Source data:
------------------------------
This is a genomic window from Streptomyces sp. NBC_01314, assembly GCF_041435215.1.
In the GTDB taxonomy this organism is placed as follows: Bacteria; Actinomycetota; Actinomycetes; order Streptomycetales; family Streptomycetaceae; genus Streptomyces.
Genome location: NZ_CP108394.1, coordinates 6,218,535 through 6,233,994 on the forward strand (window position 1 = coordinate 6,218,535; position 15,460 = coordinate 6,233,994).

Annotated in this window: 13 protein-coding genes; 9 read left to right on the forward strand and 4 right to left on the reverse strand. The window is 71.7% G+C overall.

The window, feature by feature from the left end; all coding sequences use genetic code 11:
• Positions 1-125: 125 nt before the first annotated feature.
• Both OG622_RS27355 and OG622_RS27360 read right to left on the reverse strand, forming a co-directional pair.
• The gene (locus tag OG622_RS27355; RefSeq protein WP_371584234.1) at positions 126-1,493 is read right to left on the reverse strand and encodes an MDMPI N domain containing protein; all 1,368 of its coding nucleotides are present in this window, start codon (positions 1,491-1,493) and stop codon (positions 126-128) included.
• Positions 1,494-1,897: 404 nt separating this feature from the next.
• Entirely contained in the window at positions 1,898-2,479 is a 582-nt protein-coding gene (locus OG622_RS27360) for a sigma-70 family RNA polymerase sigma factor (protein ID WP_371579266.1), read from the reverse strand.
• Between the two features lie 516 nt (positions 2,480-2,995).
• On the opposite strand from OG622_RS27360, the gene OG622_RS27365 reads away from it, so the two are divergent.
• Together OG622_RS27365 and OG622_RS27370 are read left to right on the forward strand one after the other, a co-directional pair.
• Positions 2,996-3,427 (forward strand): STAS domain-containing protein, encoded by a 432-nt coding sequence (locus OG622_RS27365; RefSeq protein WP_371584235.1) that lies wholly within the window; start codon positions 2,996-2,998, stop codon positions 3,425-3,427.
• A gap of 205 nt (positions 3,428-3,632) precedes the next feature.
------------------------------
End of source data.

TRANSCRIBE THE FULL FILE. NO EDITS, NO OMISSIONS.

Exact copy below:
This is a genomic window from Streptomyces sp. NBC_01314, assembly GCF_041435215.1.
In the GTDB taxonomy this organism is placed as follows: Bacteria; Actinomycetota; Actinomycetes; order Streptomycetales; family Streptomycetaceae; genus Streptomyces.
Genome location: NZ_CP108394.1, coordinates 6,218,535 through 6,233,994 on the forward strand (window position 1 = coordinate 6,218,535; position 15,460 = coordinate 6,233,994).

Annotated in this window: 13 protein-coding genes; 9 read left to right on the forward strand and 4 right to left on the reverse strand. The window is 71.7% G+C overall.

The window, feature by feature from the left end; all coding sequences use genetic code 11:
• Positions 1-125: 125 nt before the first annotated feature.
• Both OG622_RS27355 and OG622_RS27360 read right to left on the reverse strand, forming a co-directional pair.
• The gene (locus tag OG622_RS27355; RefSeq protein WP_371584234.1) at positions 126-1,493 is read right to left on the reverse strand and encodes an MDMPI N domain containing protein; all 1,368 of its coding nucleotides are present in this window, start codon (positions 1,491-1,493) and stop codon (positions 126-128) included.
• Positions 1,494-1,897: 404 nt separating this feature from the next.
• Entirely contained in the window at positions 1,898-2,479 is a 582-nt protein-coding gene (locus OG622_RS27360) for a sigma-70 family RNA polymerase sigma factor (protein ID WP_371579266.1), read from the reverse strand.
• Between the two features lie 516 nt (positions 2,480-2,995).
• On the opposite strand from OG622_RS27360, the gene OG622_RS27365 reads away from it, so the two are divergent.
• Together OG622_RS27365 and OG622_RS27370 are read left to right on the forward strand one after the other, a co-directional pair.
• Positions 2,996-3,427 (forward strand): STAS domain-containing protein, encoded by a 432-nt coding sequence (locus OG622_RS27365; RefSeq protein WP_371584235.1) that lies wholly within the window; start codon positions 2,996-2,998, stop codon positions 3,425-3,427.
• A gap of 205 nt (positions 3,428-3,632) precedes the next feature.